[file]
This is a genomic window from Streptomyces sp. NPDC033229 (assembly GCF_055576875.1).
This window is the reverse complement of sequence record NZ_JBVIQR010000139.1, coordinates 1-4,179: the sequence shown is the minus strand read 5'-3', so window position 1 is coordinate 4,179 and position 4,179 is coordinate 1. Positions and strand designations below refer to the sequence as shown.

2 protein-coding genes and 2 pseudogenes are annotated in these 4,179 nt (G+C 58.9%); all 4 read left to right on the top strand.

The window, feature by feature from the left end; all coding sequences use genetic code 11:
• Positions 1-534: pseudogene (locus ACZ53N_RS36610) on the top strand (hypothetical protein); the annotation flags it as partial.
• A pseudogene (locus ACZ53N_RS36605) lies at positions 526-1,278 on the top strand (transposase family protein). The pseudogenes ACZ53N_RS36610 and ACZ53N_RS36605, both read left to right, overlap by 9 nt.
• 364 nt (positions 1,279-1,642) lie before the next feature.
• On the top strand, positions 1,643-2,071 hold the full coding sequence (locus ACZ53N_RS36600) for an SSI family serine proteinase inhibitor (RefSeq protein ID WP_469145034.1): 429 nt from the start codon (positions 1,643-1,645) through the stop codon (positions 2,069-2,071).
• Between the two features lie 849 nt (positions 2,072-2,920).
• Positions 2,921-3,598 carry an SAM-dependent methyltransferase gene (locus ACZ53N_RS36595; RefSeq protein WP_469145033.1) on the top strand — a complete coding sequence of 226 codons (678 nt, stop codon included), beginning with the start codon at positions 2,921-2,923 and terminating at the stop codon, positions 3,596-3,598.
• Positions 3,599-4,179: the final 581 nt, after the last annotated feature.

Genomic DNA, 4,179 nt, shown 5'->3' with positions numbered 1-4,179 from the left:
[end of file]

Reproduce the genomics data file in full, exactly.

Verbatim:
This is a genomic window from Streptomyces sp. NPDC033229 (assembly GCF_055576875.1).
This window is the reverse complement of sequence record NZ_JBVIQR010000139.1, coordinates 1-4,179: the sequence shown is the minus strand read 5'-3', so window position 1 is coordinate 4,179 and position 4,179 is coordinate 1. Positions and strand designations below refer to the sequence as shown.

2 protein-coding genes and 2 pseudogenes are annotated in these 4,179 nt (G+C 58.9%); all 4 read left to right on the top strand.

The window, feature by feature from the left end; all coding sequences use genetic code 11:
• Positions 1-534: pseudogene (locus ACZ53N_RS36610) on the top strand (hypothetical protein); the annotation flags it as partial.
• A pseudogene (locus ACZ53N_RS36605) lies at positions 526-1,278 on the top strand (transposase family protein). The pseudogenes ACZ53N_RS36610 and ACZ53N_RS36605, both read left to right, overlap by 9 nt.
• 364 nt (positions 1,279-1,642) lie before the next feature.
• On the top strand, positions 1,643-2,071 hold the full coding sequence (locus ACZ53N_RS36600) for an SSI family serine proteinase inhibitor (RefSeq protein ID WP_469145034.1): 429 nt from the start codon (positions 1,643-1,645) through the stop codon (positions 2,069-2,071).
• Between the two features lie 849 nt (positions 2,072-2,920).
• Positions 2,921-3,598 carry an SAM-dependent methyltransferase gene (locus ACZ53N_RS36595; RefSeq protein WP_469145033.1) on the top strand — a complete coding sequence of 226 codons (678 nt, stop codon included), beginning with the start codon at positions 2,921-2,923 and terminating at the stop codon, positions 3,596-3,598.
• Positions 3,599-4,179: the final 581 nt, after the last annotated feature.

Genomic DNA, 4,179 nt, shown 5'->3' with positions numbered 1-4,179 from the left: